Fife Youth Jazz Orchestra combines high-quality music education with all the fun, freedom and creativity of jazz, as Gayle discovers…
According to top jazz musician Richard Michael, “mistakes are cool”.
This sentiment is music to the ears, if you’ll pardon the pun, to members of Fife Youth Jazz Orchestra, a group founded by Richard back in 1976.
“A mistake in jazz is an opportunity to make it into something exciting,” he muses.
I bear this in mind as I listen, mesmerised, to the orchestra’s weekly rehearsals in full swing.
Players, currently ranging in age from nine to 17 years old (although the orchestra is open to those aged eight to 24) are encouraged to improvise, to experiment and, as long as they play with energy and conviction, they get the big thumbs up from Richard.
Tonight, they’re rehearsing in the Lochgelly Centre for their Christmas concert, focusing on a piece Richard wrote himself, The Shetland Suite.
Comprising of saxophones, trumpets, trombones, rhythm section (piano, bass, guitar and drums), violins, and even a scat singer, the orchestra makes a beautiful sound, and one which gets bigger and better as the session progresses.
This is largely down to Richard’s boundless enthusiasm and energy.
“Swing like crazy!” he commands, arms flailing wildly. “Be loud, be strong, be wrong!
“Imagine we’re not in Lochgelly! We’re flying into Shetland. We see miles of sea, the edge of a cliff…and then there’s the glorious summer twilight.
“Imagine that brilliant sunshine. Then we go into the ceilidh, and things get wilder until we’re shouting!”
This imagery gets the players going, and I realise I’m grinning like a buffoon, feet tapping furiously.
Many members of FYJO, as they fondly call the orchestra, have gone on to do big things in the music industry.
Some study at the prestigious Royal Conservatoire (formerly RSAMD), some are tutors, while others are session musicians and top performers.
One such player is bassist Andy Hammill who sent Richard a postcard while he was touring with Kylie Minogue, telling him FYJO was “more fun than Kylie!” Now, there’s a testimony!
Another FYJO alumni is Tom Gordon, who’s come along tonight to support 15-year-old drummer Joe Petrie.
As well as being the drummer with the BBC Big Band, Tom has worked with the likes of film composer Lalo Schifrin, jazz stars Jon Faddis and Joe Lovano, and the BBC Concert Orchestra.
With such talent around me, and considering the fact the orchestra needs to crack on and nail the tunes they’re practising, I decided not to embarrass myself by asking if I can have a shot on the drums.
Yes, I did used to play them (as well as timpani, xylophone, marimba and various other percussion instruments) in a couple of school bands and orchestras, and I was also a member of the Grampian Schools Percussion Ensemble.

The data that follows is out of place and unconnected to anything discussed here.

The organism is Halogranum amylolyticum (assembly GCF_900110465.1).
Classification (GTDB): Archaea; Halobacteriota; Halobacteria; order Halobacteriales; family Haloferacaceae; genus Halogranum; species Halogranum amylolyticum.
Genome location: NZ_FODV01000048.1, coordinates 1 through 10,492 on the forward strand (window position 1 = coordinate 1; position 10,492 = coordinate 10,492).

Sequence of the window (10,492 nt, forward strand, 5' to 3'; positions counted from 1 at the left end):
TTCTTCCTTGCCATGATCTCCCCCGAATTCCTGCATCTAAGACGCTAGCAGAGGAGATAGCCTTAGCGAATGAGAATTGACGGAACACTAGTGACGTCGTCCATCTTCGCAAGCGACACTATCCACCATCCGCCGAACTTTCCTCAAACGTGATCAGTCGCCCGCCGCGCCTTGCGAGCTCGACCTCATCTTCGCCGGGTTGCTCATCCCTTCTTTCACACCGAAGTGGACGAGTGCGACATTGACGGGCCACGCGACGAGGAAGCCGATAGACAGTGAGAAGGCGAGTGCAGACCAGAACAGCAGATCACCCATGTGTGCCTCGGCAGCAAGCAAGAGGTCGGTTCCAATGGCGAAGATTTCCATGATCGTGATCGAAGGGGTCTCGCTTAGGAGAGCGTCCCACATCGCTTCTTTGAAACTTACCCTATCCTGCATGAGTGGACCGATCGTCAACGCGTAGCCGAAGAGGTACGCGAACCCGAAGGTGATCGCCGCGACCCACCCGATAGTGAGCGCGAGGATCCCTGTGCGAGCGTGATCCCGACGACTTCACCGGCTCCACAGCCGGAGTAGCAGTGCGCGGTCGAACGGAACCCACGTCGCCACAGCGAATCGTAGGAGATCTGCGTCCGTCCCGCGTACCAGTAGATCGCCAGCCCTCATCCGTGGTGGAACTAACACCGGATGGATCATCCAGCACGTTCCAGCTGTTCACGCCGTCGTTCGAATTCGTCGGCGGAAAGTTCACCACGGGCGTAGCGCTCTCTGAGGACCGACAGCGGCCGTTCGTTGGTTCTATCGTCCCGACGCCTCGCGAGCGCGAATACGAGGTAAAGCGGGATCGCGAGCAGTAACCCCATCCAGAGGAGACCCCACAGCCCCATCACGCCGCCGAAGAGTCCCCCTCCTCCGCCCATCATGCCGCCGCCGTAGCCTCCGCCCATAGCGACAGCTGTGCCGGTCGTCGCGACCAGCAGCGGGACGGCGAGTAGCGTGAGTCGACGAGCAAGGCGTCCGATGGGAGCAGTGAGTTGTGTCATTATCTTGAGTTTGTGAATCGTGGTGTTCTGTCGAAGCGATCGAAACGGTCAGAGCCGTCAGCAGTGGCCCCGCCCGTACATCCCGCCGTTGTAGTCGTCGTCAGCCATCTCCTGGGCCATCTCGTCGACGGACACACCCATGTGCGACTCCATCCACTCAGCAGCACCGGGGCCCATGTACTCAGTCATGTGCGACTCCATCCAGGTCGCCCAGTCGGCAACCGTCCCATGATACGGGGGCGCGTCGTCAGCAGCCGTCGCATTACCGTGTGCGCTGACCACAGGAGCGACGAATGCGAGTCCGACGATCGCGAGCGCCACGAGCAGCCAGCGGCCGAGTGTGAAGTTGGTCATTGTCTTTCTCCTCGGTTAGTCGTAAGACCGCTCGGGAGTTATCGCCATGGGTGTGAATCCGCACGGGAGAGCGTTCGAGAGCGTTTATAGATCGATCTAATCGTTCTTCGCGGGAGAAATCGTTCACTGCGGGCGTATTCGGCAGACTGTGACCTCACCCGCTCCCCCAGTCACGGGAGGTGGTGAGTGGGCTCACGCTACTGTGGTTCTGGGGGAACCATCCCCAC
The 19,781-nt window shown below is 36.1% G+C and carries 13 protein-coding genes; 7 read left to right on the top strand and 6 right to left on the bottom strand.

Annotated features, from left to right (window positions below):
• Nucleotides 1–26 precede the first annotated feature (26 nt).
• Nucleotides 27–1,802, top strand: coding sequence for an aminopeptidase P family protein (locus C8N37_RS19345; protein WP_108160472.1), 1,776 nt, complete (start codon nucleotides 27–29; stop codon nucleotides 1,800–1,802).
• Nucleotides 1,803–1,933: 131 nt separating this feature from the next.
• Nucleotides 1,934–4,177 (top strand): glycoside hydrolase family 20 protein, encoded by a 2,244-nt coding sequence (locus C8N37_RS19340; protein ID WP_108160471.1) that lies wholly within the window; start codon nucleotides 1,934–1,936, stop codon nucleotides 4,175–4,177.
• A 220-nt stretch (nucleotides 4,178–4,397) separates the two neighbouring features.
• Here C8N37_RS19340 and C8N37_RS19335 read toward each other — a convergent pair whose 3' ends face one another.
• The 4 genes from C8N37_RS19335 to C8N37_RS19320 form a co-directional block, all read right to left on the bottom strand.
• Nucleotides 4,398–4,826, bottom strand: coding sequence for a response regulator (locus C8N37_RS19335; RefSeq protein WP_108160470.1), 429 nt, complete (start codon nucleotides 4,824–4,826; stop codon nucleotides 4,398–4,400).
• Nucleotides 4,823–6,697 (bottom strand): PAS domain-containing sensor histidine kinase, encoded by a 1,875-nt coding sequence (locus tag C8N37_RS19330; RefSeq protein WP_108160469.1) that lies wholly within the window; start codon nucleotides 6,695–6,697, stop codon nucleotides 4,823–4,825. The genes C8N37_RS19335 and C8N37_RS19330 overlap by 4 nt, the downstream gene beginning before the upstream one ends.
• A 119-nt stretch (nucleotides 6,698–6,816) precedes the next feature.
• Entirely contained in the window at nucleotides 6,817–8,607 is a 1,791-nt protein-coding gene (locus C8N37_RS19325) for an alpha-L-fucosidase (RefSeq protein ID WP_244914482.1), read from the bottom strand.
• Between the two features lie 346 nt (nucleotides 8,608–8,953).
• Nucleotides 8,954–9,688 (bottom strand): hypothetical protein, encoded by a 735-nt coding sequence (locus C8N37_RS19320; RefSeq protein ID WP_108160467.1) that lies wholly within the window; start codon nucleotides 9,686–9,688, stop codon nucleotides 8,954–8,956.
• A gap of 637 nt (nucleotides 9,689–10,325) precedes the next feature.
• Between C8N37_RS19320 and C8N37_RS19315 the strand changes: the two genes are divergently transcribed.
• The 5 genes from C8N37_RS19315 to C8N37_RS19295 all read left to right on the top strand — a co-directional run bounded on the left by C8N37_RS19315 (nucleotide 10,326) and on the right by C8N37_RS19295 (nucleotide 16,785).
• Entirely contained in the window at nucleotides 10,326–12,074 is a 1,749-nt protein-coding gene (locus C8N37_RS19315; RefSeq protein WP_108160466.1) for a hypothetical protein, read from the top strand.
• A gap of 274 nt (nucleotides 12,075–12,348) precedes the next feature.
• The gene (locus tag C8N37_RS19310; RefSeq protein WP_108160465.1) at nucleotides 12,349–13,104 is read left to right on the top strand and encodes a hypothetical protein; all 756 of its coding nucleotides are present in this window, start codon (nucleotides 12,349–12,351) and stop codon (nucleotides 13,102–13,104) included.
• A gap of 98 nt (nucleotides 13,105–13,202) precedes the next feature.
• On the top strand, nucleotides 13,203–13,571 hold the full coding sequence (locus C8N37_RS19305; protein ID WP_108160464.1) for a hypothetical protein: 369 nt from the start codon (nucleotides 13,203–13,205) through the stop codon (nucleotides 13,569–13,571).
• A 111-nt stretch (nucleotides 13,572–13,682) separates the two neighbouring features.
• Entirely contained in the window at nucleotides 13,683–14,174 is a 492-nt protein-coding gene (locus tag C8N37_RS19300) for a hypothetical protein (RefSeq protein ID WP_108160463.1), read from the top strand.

To my shame, I haven’t picked up a drumstick since I was about 17, so I’m not about to put my head above the parapet and make a fool of myself now.
Instead, I gladly accept a tambourine, and join in, keeping my drumming history a secret until later.
I’d like to think I did a decent job, and certainly, Tom praises my time-keeping, saying: “I think you might secretly play the drums!” and giving me a wink.
The great thing about FYJO is that you do as much – or as little – as you can. And rather than having to read music, much of it is done by ear and improvisation.
“You don’t need grades as you would with classic training,” says Richard. “And even if you can only play one note, you will play that at a concert.”
Once the orchestra has run through The Shetland Suite, players break into groups to work on their performances. I stick with the rhythm section, playing along on tambourine, and even having a wee go on a cowbell.
Richard set up FYJO because he was passionate about teaching young people jazz and wanted to break the mould of musicians having to stick to the script and be note-perfect.
“I felt like the black sheep of music because I was teaching kids to do music without reading it and instead, improvising,” he says.
“What I’m doing is the opposite of what I was taught at RSAMD, where I was nearly expelled for playing jazz gigs at the weekends!”
In a strange quirk of fate, Richard helped devise the Associated Board grades for jazz piano and was responsible for introducing the criteria of “swing” and “groove” into the syllabus.
Richard, 70, a former music teacher at Beath High, Cowdenbeath, has played piano since he was four and performed in his dad’s Scottish country dance band around Stonehaven.
Drawn to jazz when an “enlightened jazz teacher” at Mackie Academy let him hear Dudley Moore, Richard went on to seek out jazz icons like Duke Ellington and Miles Davis in his own voyage of discovery. He hoped to be a professional jazz pianist but discovered he loved teaching jazz.
Players of FYJO hail from across Fife and beyond with violinist, 17-year-old Audrey Doyle, coming from Edinburgh.
“There’s no instrument we can’t accommodate,” says Richard. “And as well as enjoying jazz, players make lifelong friendships.”
His advice to anyone keen to join FYJO is to come along and “be prepared to get it wrong with attitude”.
Fife Youth Jazz Orchestra was founded in 1976 by Richard Michael. It was originally funded by Fife Council but now relies entirely on donations. fyjo.org.uk
There are no auditions or formal requirements for new members.
Richard also runs a jazz summer school – the Richard Michael Jazz Summer Course.
It’s at Strathallan School from August 7-12 in 2020. richardmichaelsjazzschool.com
Richard is an honorary professor of jazz piano at St Andrews University, and a broadcaster on BBC Radio Scotland’s Jazz Nights.
FYJO’s Christmas concert is on Sunday December 1 at King Malcolm Hotel, Dunfermline, at 3pm.